A lonely private investigator (Georg Friedrich) is contacted by a mysterious woman (Tilde von Overbeck) who pulls him into a mind game known as 'telephone walking'. Fascinated by her voice, Aloys discovers an imaginary universe that allows him to break out of his isolation.
Although Aloys is a private investigator and is expected to be listening and watching at all times, we know something is off from the very first scene: he is intently watching (and filming) his own deceased father. But then again, everyone grieves in their own special way.
This is writer-director Tobias Nölle's first feature, following his segment in the anthology film "Wonderland", and he has really created his own little universe with this one. The set design is appropriately gloomy to reflect Aloys' sullen emotions, with the only bright colors (ironically) being in the crematorium, where we watch his father's casket get unceremoniously dumped into the flames.
We are introduced to the concept of "telephone walking", an idea that was allegedly developed in Japan around 1984 by an unnamed neurologist. Is this concept real? For the sake of the film, that doesn't matter. The methods involved allow lonely folks such as Aloys to envision a passing train, or a wildly flamboyant electric organ disco party. (Yes, the latter happens, and it's the highlight of the otherwise depressing film.)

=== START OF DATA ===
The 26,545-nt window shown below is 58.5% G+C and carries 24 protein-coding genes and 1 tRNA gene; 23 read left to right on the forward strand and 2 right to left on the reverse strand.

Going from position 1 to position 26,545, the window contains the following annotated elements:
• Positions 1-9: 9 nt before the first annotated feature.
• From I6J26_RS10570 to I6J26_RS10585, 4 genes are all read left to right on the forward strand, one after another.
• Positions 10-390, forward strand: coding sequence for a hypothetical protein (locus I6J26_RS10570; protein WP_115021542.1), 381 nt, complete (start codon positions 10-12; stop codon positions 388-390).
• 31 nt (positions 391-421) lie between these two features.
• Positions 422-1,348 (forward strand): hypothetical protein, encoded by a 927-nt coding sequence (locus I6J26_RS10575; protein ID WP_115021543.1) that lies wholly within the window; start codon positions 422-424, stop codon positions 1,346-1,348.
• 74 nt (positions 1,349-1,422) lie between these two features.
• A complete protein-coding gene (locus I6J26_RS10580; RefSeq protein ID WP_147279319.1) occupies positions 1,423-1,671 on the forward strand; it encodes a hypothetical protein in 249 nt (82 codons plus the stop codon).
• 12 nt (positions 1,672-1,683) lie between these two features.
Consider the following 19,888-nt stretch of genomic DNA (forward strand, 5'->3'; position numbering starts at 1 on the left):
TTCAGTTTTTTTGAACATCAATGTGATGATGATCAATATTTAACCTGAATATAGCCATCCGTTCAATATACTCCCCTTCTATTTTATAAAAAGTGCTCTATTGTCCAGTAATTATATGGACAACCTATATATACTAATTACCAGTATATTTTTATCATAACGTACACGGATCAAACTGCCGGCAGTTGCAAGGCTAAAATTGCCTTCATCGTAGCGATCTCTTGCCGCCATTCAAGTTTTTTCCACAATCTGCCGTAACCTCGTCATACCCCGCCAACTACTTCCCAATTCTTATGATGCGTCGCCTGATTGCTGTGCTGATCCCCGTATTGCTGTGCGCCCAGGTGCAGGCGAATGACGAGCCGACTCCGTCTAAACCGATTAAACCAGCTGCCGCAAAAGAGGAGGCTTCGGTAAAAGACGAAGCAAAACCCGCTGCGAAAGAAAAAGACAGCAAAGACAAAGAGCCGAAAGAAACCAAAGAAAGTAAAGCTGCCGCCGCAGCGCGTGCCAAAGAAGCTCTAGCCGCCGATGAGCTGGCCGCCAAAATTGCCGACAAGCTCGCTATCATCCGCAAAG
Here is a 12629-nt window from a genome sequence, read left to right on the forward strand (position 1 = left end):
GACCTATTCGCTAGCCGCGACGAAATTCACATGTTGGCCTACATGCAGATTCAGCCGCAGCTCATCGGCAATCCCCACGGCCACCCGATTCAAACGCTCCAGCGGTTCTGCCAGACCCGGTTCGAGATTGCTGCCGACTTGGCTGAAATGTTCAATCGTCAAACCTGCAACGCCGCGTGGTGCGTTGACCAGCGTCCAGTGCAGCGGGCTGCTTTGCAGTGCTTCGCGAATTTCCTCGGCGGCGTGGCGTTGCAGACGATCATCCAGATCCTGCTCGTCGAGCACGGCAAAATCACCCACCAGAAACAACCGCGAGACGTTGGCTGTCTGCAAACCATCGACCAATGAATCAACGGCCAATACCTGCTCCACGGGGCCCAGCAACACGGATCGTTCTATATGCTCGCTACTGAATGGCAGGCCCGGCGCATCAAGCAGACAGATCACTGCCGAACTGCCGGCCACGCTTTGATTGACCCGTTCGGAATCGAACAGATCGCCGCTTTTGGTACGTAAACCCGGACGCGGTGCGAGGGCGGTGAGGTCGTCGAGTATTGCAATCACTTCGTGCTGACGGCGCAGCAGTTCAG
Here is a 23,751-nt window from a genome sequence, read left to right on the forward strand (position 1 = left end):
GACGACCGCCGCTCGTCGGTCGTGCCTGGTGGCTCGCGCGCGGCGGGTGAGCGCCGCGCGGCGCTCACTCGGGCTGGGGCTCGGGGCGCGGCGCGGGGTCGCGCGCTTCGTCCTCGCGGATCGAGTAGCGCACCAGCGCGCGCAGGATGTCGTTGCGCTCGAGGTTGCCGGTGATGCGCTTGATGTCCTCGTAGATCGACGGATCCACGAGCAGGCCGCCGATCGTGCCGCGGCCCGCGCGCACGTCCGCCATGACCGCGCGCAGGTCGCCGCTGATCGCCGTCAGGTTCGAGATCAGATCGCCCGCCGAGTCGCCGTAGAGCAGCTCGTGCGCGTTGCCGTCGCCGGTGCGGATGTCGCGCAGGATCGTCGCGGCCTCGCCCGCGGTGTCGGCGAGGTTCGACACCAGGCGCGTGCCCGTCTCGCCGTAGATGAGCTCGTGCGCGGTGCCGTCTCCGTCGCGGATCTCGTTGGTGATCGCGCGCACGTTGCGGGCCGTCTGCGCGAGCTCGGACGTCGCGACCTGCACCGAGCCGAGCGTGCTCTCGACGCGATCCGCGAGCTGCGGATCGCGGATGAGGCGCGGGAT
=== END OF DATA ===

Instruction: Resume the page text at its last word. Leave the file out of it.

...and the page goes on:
More interesting than the "telephone walking", perhaps, is how quickly Aloys and his mysterious caller find themselves in a game of cat and mouse, and she clearly has the upper hand. Writer-director Nölle has said, "We live in times where everybody wants to be seen, everybody takes pictures of themselves, everybody creates a second, more brilliant self on the web. I was interested in a man who is invisible, a private eye, who sees everything through his camera, but nobody sees him. Until the day a stranger turns the camera on him."
How life is in Switzerland, I have no idea. But the theme of surveillance is very topical in the United States, where recent headlines about NSA snooping are still fresh concerns in the minds of many. Aloys is interesting in that he represents the hidden surveillance being unmasked. But his work raises another question: what has become of the private eye in a world where everybody is surveilling themselves? If he (or the NSA) wants to know someone's innermost thoughts, they only have to log onto Facebook and scroll through hundreds or thousands of photos uploaded daily.
People like to ask before going in to the theater, "What is the movie like?" This film does not compare easily to anything else, which is high praise for the script. Critic Boyd van Hoeij notes, "Aloys, with his old-fashioned equipment, loner attitude and obsessive edges, recalls Gene Hackman's surveillance expert in Coppola's masterpiece, 'The Conversation'." That's a fair touchpoint, especially considering how often Aloys rewinds and replays his tapes. But the similarities are only superficial. There really is nothing else out there quite like "Aloys".
One fumbles to even describe the picture. It is simultaneously beautiful and depressing, uplifting and lonely, hopeful and barren. Aloys lives in a world that few would want to be in; even he would rather be somewhere else. But at least everything looks good while being swallowed into the void. Even a brief shot of an ambulance seen through a window is gloriously perfect.
"Aloys" premieres July 21, 2016 at the Fantasia Film Festival. While certainly not the fell-good movie of the year, it is definitely one of the best-looking, and may find its way on to a few Top Ten lists.